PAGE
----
This module provides an introduction to the management of people in organisations, or as it is commonly known ‘Human Resource Management’. It is aimed at students from a variety of disciplines, and not just those looking to pursue a career in HRM. Ultimately, the management of people is often the responsibility of line managers and supervisors so it is important that all graduates of Guildhall School of Business and Law are equipped with the knowledge and skills to implement this effectively in practice. This module will take a critical perspective, illuminating to students not only the ways ‘good’ people management can contribute to performance and employee well-being but also the potential problems implementing this in practice.
● Introduction to the HRM: meanings and context (LO1)
● Recruitment methods (LO1)
● Selection methods (LO1 and 2)
● Equality, diversity and inclusion (LO1)
● Skills, training and development (LO1)
● Motivation and rewards (LO1)
● The psychological contract and employee engagement (LO1)
● Professional skills for people management: team-working, negotiation and coordination (LO1 and 2)
● Leadership style (LO1 and 2)
● International differences in organisations and management (LO1 and 2)
● Assignment advice: academic writing and referencing
By the end of the module, students will be able to:
1. To understand and evaluate the meaning and nature of a range of relevant people management practices that organisations can implement to effectively manage the workforce.
2. To develop knowledge and skills to function as an effective people manager
Whilst the fundamental aim of the module is to equip students with a basic understanding of the core issues around the management of people such as recruitment and selection, motivation and reward or leadership and engagement, it also aims to develop some of their professional skills as effective people managers in practice (subsequent points). It will introduce students to issues around cross-cultural differences in global and multinational companies (the reality of the current professional context), under the premise that ‘knowledge is power’ and that a better understanding of how these differences may materialise will better enable students to adapt to these in practice. It will similarly examine theoretical issues around leadership and team working and ask students to reflect on their own ‘style’ including strengths and weakness, and therefore illuminate the areas they need to develop on (i.e. as part of their undergraduate studies).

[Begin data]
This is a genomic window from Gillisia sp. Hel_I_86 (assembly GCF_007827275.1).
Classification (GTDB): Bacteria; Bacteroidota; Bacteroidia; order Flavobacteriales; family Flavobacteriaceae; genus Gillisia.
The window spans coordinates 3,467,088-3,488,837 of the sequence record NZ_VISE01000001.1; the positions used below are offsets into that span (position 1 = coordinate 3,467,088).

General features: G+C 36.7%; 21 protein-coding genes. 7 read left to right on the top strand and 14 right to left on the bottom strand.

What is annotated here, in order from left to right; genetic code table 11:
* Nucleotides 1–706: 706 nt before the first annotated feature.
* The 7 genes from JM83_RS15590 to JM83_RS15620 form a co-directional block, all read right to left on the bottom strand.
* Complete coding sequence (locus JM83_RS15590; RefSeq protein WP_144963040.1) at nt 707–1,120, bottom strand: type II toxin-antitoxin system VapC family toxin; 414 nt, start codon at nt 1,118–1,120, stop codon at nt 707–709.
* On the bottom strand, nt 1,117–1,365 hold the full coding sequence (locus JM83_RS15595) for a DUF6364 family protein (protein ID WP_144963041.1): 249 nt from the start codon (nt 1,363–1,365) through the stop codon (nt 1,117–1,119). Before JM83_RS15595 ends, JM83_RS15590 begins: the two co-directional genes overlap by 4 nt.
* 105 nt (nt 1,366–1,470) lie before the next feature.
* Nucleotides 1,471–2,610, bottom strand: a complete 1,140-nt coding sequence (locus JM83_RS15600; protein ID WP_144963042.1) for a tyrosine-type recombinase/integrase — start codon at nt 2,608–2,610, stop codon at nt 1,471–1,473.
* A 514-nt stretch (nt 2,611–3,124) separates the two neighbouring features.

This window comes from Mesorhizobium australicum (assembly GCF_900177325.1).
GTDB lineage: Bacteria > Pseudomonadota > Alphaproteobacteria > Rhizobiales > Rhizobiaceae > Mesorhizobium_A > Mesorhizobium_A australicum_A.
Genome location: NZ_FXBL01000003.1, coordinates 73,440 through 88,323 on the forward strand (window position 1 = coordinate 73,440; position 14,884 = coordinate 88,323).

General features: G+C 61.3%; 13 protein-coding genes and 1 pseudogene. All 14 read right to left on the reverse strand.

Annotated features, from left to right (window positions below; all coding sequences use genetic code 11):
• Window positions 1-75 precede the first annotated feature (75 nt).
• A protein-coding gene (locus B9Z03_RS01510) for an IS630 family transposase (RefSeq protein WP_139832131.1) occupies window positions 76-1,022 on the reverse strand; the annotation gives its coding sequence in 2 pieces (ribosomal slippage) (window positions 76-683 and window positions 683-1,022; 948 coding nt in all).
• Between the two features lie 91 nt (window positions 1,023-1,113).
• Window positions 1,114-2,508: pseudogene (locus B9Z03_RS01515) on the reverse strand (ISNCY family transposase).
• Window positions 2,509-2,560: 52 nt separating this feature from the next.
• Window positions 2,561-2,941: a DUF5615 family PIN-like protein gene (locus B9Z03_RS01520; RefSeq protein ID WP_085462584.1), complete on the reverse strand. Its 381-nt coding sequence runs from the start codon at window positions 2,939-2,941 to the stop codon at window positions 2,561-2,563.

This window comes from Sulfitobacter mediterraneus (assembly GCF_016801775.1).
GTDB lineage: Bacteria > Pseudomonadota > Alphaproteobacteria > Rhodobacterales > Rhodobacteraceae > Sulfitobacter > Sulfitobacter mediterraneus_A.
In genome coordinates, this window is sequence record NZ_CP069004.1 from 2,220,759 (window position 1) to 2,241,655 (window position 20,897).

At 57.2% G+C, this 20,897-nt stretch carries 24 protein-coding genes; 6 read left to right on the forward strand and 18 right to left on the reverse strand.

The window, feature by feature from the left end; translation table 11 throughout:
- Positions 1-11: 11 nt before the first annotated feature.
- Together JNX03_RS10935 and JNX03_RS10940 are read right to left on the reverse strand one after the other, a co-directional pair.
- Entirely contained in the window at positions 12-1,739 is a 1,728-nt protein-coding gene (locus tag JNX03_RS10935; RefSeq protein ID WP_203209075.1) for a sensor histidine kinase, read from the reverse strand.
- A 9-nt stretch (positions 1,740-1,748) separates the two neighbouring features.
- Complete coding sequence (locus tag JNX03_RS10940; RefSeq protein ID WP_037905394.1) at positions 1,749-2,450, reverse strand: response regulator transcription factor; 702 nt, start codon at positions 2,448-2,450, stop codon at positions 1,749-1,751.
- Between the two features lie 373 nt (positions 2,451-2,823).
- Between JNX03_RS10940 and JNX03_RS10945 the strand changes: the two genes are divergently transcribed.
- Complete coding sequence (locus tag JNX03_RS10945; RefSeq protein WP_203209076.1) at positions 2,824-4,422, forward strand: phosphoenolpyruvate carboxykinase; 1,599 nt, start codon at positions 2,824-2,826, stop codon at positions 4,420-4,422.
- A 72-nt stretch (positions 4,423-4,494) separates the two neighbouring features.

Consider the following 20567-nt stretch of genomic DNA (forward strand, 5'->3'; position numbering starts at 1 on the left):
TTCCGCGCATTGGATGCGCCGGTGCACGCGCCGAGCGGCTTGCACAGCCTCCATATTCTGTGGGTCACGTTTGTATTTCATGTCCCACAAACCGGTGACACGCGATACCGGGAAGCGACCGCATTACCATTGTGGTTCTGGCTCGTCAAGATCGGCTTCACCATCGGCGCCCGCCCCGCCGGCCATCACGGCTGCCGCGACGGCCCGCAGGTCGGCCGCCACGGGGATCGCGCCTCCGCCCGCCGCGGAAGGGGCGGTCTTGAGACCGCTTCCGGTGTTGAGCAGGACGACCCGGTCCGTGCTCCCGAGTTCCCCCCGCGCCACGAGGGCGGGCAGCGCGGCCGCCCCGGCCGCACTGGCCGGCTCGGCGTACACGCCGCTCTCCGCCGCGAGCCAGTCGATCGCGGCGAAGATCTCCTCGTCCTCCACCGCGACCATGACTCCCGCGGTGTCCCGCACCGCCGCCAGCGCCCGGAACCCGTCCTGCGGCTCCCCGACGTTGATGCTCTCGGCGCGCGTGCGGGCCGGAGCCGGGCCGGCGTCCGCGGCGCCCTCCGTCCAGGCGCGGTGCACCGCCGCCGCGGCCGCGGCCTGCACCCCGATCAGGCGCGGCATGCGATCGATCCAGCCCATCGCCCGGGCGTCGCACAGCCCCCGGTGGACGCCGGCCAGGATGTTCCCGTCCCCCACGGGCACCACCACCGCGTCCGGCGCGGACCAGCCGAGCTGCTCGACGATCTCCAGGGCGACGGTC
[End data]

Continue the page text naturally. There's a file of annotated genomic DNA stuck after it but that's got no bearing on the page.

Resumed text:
There will be one formative assessment where students can receive feedback on their work. For example, an exercise where students design a structured selection process, relevant to their respective course and potential future sector of employment.
There is one summative assessment for this module. This will be an individual workbook containing weekly exercises for completion by the student and will be focused on materials covered in the seminar (to allow for course specific people management issues to be examined where appropriate).
This will not only test students understanding of the issues in people management, allowing for difference at industry level (LO1) but will also ask students to reflect on the professional ‘people management’ skills they have developed on the module (LO2). For example, reflective of their leadership and team working style, or how ‘difficult’ it is to construct a structured interview to select the ‘perfect employee’.
The workbook is based on seminar activities so students will receive formative feedback on their ideas from teaching staff in class on a weekly basis – so attendance is paramount to get the most out of this module. Seminar leaders will offer support for academic writing and referencing and there will be the opportunity for formative feedback on the assignment.